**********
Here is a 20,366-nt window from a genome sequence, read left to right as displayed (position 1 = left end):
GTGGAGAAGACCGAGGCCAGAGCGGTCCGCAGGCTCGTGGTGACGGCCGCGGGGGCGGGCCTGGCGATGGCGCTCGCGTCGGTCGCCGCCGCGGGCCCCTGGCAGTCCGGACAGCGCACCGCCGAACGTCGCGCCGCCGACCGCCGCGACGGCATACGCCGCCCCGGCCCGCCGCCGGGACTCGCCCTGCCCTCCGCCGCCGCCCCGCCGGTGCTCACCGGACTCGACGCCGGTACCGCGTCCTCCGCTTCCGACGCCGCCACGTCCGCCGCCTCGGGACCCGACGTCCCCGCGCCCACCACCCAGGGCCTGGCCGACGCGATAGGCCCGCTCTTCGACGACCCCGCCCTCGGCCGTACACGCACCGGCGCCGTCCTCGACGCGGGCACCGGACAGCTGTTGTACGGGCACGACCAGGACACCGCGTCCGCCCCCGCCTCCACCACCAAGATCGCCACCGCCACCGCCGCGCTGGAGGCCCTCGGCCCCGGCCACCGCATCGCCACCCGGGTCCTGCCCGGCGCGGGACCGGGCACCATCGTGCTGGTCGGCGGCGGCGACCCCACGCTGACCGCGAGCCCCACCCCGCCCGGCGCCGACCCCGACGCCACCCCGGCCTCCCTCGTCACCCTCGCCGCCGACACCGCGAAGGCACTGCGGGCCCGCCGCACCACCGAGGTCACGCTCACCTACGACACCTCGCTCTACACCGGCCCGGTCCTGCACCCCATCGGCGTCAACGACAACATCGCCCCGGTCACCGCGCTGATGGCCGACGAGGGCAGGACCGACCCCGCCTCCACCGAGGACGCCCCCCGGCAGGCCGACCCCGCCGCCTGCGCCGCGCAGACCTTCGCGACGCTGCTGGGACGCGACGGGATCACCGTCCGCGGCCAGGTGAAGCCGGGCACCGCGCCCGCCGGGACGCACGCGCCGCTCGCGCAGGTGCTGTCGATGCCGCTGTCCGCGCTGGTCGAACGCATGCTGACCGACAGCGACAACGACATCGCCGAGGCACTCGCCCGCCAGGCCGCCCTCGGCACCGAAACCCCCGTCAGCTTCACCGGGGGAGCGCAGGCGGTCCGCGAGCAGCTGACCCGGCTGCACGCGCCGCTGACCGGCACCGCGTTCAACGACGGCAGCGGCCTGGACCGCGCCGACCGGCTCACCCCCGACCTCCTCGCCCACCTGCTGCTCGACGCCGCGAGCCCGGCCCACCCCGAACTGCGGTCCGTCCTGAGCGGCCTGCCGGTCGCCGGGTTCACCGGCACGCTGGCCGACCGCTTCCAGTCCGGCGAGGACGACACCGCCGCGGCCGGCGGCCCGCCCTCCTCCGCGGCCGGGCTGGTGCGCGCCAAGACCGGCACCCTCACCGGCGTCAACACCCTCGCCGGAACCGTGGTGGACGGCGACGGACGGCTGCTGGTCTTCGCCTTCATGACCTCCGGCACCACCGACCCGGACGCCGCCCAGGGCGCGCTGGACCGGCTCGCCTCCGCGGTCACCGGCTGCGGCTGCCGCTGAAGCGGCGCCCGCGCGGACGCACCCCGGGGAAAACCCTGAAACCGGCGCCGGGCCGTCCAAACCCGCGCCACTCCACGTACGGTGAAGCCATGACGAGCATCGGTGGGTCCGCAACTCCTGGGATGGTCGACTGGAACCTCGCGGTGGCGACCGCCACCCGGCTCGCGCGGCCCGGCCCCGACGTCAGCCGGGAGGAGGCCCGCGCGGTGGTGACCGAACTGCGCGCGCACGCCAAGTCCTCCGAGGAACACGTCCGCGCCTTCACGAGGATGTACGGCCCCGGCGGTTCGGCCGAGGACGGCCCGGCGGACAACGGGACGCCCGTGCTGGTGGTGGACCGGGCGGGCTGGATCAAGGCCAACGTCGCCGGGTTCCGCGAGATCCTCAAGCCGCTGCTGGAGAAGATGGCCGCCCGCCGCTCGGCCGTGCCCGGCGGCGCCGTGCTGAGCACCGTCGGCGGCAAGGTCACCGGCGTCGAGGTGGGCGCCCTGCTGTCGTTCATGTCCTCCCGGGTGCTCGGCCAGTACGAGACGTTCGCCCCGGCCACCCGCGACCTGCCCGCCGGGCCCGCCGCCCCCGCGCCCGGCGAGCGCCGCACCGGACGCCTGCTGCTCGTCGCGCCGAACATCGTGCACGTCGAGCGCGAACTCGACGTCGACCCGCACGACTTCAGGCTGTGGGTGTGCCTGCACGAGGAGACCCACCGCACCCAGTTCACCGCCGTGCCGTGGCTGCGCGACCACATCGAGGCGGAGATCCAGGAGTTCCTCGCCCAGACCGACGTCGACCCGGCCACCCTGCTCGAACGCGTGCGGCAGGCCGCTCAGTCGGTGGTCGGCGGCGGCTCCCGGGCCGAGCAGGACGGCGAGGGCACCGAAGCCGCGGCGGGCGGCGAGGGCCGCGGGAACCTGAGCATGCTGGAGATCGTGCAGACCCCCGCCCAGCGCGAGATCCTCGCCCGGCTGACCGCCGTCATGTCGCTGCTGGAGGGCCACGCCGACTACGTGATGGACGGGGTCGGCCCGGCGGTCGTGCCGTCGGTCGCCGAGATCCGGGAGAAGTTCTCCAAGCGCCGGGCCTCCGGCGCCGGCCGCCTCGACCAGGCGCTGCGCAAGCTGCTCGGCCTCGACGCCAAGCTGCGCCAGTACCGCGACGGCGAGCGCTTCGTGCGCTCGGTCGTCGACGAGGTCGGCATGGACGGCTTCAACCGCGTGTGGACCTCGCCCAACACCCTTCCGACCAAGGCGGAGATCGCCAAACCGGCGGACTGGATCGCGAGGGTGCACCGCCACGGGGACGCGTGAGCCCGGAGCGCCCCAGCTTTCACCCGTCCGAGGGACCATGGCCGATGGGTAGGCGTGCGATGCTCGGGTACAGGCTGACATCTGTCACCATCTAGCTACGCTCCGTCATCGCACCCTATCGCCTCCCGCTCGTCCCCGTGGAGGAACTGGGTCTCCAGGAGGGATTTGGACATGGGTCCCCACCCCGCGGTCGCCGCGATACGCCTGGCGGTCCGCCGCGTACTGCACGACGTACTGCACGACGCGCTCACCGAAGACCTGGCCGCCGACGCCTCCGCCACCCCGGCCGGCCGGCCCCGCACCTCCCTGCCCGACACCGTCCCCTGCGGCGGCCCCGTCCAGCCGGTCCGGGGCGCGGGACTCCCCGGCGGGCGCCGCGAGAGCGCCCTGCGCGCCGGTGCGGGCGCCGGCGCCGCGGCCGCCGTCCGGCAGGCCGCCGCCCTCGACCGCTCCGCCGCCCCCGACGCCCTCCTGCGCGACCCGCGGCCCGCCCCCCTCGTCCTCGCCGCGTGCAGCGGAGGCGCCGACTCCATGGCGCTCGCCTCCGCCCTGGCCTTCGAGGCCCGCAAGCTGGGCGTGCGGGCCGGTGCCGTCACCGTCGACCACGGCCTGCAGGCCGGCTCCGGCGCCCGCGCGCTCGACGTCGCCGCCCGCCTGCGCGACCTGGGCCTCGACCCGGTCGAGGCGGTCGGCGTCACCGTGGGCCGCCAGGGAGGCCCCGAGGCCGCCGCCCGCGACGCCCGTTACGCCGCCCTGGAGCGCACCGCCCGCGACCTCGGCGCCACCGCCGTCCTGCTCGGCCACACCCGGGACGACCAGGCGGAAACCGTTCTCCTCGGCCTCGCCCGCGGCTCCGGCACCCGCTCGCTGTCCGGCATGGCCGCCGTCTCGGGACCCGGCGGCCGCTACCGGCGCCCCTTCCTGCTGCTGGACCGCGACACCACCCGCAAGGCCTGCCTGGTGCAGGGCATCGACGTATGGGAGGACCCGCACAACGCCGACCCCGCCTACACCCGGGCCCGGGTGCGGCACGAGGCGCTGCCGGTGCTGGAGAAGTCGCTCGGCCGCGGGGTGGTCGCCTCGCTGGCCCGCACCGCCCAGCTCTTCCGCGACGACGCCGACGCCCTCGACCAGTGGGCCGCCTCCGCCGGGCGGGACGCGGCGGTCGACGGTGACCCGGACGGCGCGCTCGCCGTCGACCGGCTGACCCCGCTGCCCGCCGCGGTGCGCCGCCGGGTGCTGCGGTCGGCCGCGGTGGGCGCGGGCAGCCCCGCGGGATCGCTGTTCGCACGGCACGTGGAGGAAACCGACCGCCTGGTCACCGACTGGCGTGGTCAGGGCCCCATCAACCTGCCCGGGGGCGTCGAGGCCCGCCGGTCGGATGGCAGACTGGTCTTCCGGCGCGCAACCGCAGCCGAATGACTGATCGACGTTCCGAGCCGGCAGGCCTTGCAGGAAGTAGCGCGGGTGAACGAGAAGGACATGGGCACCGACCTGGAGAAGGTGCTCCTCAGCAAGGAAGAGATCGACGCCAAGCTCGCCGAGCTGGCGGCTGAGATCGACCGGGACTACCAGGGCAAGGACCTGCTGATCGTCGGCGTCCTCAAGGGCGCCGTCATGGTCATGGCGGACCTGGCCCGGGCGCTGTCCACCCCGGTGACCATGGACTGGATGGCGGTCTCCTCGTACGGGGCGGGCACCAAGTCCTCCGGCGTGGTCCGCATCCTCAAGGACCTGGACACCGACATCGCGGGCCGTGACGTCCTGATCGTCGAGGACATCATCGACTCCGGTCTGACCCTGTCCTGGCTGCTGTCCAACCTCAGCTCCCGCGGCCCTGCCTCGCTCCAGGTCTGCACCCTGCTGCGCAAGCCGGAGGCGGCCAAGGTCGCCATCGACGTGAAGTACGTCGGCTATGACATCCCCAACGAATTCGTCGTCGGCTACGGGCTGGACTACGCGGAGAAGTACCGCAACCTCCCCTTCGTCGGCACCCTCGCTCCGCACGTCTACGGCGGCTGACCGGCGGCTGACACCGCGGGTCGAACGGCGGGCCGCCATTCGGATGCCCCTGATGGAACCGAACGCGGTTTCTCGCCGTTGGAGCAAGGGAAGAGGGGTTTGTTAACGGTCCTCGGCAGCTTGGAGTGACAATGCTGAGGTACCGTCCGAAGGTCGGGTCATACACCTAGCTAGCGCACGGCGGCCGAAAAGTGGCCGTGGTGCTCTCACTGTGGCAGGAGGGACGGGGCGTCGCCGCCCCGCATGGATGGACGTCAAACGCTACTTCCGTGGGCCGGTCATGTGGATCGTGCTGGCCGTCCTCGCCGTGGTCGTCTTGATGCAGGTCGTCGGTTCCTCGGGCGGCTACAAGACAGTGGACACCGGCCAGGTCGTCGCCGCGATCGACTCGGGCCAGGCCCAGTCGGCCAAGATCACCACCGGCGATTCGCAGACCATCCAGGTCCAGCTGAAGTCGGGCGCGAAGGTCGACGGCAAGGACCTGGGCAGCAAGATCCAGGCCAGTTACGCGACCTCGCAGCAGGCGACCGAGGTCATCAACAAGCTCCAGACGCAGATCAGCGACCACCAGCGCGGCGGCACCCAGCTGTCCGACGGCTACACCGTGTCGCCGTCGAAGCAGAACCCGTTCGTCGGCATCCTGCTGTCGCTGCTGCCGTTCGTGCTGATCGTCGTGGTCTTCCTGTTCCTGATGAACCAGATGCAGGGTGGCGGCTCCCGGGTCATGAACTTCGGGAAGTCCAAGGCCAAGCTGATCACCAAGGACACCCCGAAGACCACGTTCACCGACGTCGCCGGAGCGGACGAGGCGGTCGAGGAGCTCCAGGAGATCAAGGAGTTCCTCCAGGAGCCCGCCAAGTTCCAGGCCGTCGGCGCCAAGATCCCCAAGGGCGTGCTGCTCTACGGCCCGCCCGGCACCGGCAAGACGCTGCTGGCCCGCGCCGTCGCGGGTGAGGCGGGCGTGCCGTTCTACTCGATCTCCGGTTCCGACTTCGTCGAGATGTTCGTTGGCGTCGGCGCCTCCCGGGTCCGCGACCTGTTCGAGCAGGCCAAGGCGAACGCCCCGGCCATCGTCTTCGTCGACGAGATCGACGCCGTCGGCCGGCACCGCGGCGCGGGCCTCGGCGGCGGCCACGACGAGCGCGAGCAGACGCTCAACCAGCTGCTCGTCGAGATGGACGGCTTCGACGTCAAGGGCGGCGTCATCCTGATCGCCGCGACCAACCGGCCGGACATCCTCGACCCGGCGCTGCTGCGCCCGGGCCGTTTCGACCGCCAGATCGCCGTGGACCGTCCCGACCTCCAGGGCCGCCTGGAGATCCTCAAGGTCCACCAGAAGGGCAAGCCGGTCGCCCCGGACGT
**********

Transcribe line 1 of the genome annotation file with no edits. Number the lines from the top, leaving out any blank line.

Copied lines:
Here is a 20,366-nt window from a genome sequence, read left to right as displayed (position 1 = left end):